The Thanksgiving Table
The holidays are a time of celebration, often including indulgent foods shared amongst family and friends. However, it’s important to remember what foods should
be kept out of your pet’s reach this holiday, and quite frankly, year-round. This article may seem familiar from previous years, and for good reason- it’s important
enough to repeat!
Fatty foods such as butter, bacon, meat drippings and gravy can cause significant gastrointestinal problems in pets. One such disease, known as pancreatitis, can cause severe dehydration and discomfort, potentially requiring hospitalization. Signs to watch out for include diarrhea, vomiting, belly pain and loss of appetite. Other left over items, like discarded turkey bones and corn cobs, have the possibility of causing an obstruction in the stomach or small bowel. This can lead to an emergency situation requiring surgery to remove the item before it leads to even more severe gastrointestinal damage and sickness.
Many people will often add garlic and onion to entrees and side dishes (I agree, they are delicious!); however, these ingredients can lead to fatal consequences resulting from red blood cell destruction. Other foods such as raisins and grapes have the potential to cause irreversible kidney failure, even when consumed in small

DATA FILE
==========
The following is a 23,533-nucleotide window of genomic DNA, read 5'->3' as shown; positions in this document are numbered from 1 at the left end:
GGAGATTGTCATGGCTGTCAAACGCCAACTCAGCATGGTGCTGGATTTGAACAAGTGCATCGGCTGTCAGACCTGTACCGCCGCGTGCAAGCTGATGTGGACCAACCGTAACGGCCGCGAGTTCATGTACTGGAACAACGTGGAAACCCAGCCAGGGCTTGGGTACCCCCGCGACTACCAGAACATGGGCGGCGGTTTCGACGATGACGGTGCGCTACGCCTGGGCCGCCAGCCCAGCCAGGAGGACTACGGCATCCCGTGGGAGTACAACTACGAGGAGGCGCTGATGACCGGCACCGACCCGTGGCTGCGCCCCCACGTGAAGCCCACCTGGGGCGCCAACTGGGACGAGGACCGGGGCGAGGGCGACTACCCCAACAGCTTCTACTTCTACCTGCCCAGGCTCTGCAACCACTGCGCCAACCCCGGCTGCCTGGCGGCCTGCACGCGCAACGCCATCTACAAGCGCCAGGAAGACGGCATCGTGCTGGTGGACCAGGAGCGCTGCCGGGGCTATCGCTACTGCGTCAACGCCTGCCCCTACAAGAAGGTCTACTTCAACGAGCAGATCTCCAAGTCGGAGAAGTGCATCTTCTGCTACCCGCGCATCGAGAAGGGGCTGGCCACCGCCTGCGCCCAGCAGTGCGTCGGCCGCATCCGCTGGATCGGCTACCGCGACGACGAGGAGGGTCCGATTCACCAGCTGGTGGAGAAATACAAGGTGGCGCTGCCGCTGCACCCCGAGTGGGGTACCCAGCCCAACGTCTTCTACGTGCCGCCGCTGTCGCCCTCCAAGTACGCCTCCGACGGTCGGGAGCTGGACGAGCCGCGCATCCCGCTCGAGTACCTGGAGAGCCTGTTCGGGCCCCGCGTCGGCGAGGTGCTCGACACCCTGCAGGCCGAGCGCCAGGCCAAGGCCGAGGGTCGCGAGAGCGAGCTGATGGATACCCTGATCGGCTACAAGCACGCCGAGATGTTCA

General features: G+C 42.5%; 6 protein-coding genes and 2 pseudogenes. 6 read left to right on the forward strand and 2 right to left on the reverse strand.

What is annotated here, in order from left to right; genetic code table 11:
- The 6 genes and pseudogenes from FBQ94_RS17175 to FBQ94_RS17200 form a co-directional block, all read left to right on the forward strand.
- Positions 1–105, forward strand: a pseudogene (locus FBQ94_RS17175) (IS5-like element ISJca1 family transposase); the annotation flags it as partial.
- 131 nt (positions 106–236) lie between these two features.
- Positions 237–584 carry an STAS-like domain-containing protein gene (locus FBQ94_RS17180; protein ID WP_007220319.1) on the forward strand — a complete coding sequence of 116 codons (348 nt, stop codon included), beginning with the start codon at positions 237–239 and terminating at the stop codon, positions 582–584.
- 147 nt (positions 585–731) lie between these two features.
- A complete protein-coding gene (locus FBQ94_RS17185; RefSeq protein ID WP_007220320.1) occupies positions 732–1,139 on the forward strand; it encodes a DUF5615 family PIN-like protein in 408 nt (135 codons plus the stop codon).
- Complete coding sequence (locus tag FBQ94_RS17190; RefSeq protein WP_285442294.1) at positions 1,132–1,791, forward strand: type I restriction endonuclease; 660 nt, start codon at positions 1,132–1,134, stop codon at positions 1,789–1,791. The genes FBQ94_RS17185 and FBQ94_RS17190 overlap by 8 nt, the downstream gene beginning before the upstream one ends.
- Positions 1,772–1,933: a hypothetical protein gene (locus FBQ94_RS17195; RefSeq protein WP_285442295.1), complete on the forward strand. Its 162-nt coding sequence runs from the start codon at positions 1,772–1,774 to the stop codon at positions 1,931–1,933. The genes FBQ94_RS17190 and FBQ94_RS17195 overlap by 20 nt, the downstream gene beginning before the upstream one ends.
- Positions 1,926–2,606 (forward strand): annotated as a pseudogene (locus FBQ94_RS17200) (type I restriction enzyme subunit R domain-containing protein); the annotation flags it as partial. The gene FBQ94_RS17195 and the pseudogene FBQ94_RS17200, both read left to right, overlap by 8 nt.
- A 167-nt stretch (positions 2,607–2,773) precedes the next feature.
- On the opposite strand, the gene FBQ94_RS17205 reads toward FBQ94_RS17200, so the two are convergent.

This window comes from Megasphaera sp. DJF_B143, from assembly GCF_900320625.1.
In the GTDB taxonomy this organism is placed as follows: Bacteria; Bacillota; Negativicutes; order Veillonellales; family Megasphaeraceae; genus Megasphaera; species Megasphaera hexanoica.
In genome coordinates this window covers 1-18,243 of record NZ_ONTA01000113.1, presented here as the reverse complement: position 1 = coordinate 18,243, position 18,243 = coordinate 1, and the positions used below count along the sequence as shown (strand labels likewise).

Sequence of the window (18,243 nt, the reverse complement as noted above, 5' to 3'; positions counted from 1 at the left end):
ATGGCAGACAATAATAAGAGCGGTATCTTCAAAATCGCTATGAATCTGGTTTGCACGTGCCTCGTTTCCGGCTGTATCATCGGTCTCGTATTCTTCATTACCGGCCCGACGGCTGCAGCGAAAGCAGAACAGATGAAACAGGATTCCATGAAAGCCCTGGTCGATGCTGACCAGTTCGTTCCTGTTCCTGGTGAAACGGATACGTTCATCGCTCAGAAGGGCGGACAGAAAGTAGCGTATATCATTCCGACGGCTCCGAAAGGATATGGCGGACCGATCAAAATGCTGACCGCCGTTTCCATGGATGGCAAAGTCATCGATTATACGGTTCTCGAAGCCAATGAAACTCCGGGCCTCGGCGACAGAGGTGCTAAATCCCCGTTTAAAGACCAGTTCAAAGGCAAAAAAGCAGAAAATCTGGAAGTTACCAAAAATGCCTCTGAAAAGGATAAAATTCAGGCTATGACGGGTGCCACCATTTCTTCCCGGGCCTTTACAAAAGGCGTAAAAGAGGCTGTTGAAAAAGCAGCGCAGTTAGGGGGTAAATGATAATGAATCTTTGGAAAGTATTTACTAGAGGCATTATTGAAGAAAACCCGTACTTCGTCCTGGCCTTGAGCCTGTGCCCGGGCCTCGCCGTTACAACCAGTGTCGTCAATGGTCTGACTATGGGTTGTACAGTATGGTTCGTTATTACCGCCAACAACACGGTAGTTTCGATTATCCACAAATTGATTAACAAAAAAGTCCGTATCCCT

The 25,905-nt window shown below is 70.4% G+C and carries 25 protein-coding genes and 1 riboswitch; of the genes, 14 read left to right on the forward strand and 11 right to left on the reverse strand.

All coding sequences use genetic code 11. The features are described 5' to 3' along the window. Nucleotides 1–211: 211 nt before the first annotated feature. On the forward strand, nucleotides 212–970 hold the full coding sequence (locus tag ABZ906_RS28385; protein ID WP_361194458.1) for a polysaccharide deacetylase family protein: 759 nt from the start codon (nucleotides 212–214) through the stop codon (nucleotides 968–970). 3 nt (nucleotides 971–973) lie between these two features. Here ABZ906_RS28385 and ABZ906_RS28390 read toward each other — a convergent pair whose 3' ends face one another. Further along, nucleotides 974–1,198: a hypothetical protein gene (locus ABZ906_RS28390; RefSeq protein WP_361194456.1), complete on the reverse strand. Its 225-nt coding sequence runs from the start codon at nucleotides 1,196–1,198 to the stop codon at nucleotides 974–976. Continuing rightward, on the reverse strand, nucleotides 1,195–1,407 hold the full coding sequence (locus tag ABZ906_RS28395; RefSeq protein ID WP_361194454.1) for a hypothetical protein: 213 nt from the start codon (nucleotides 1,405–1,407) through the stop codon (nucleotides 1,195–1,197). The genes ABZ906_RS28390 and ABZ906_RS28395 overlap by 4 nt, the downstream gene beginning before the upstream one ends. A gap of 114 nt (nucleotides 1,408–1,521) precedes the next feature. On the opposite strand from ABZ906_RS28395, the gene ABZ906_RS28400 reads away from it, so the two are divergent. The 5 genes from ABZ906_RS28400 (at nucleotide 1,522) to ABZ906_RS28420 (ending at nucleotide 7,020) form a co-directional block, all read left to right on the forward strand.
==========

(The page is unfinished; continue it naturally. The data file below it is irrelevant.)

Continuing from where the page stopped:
When it comes to the dessert table, there are several things to avoid sharing with our pets. Chocolate, depending on the type and amount ingested, can cause a range of symptoms such as vomiting, diarrhea, tremors, seizure activity and even heart problems. Artificial sweeteners, especially those containing xylitol, are extremely
dangerous for pets as well. Xylitol containing products including some peanut butters, mint flavoring and gums, all have the potential to cause low blood sugar and
liver damage when consumed, leading to death.
As you can see, there are many items that we may reward ourselves with through the holiday season, but it’s best that our pets are only fed their regular, well-balanced diet. If you have any question about an item your pet may have accidently ingested do not hesitate to contact your local veterinarian or ASPCA Poison Control for treatment recommendations.